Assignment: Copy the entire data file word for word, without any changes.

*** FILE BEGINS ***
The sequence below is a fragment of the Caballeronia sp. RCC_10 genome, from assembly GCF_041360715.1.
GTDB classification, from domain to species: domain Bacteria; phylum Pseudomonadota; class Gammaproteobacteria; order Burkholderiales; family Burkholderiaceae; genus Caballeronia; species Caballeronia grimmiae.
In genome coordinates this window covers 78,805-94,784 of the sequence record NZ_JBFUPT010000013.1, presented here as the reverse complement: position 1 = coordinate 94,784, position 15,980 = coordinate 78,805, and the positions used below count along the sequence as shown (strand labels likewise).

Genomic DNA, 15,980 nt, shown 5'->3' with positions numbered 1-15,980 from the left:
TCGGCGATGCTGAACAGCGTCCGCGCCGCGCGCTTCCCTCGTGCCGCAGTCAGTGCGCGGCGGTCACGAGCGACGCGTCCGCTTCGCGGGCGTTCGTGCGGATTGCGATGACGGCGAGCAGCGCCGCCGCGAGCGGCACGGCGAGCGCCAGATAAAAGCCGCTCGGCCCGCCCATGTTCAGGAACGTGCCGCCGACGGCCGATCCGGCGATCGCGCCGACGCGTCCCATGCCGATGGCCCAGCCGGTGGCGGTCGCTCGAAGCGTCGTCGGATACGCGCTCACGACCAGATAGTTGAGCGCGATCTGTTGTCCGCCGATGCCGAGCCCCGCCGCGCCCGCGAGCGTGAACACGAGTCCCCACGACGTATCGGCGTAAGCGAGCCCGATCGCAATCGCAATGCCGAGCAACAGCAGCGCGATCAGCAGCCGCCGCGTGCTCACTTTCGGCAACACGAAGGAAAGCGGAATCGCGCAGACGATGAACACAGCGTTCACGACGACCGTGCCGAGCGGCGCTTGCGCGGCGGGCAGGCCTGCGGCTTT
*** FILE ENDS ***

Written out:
The sequence below is a fragment of the Caballeronia sp. RCC_10 genome, from assembly GCF_041360715.1.
GTDB classification, from domain to species: domain Bacteria; phylum Pseudomonadota; class Gammaproteobacteria; order Burkholderiales; family Burkholderiaceae; genus Caballeronia; species Caballeronia grimmiae.
In genome coordinates this window covers 78,805-94,784 of the sequence record NZ_JBFUPT010000013.1, presented here as the reverse complement: position 1 = coordinate 94,784, position 15,980 = coordinate 78,805, and the positions used below count along the sequence as shown (strand labels likewise).

Genomic DNA, 15,980 nt, shown 5'->3' with positions numbered 1-15,980 from the left:
TCGGCGATGCTGAACAGCGTCCGCGCCGCGCGCTTCCCTCGTGCCGCAGTCAGTGCGCGGCGGTCACGAGCGACGCGTCCGCTTCGCGGGCGTTCGTGCGGATTGCGATGACGGCGAGCAGCGCCGCCGCGAGCGGCACGGCGAGCGCCAGATAAAAGCCGCTCGGCCCGCCCATGTTCAGGAACGTGCCGCCGACGGCCGATCCGGCGATCGCGCCGACGCGTCCCATGCCGATGGCCCAGCCGGTGGCGGTCGCTCGAAGCGTCGTCGGATACGCGCTCACGACCAGATAGTTGAGCGCGATCTGTTGTCCGCCGATGCCGAGCCCCGCCGCGCCCGCGAGCGTGAACACGAGTCCCCACGACGTATCGGCGTAAGCGAGCCCGATCGCAATCGCAATGCCGAGCAACAGCAGCGCGATCAGCAGCCGCCGCGTGCTCACTTTCGGCAACACGAAGGAAAGCGGAATCGCGCAGACGATGAACACAGCGTTCACGACGACCGTGCCGAGCGGCGCTTGCGCGGCGGGCAGGCCTGCGGCTTT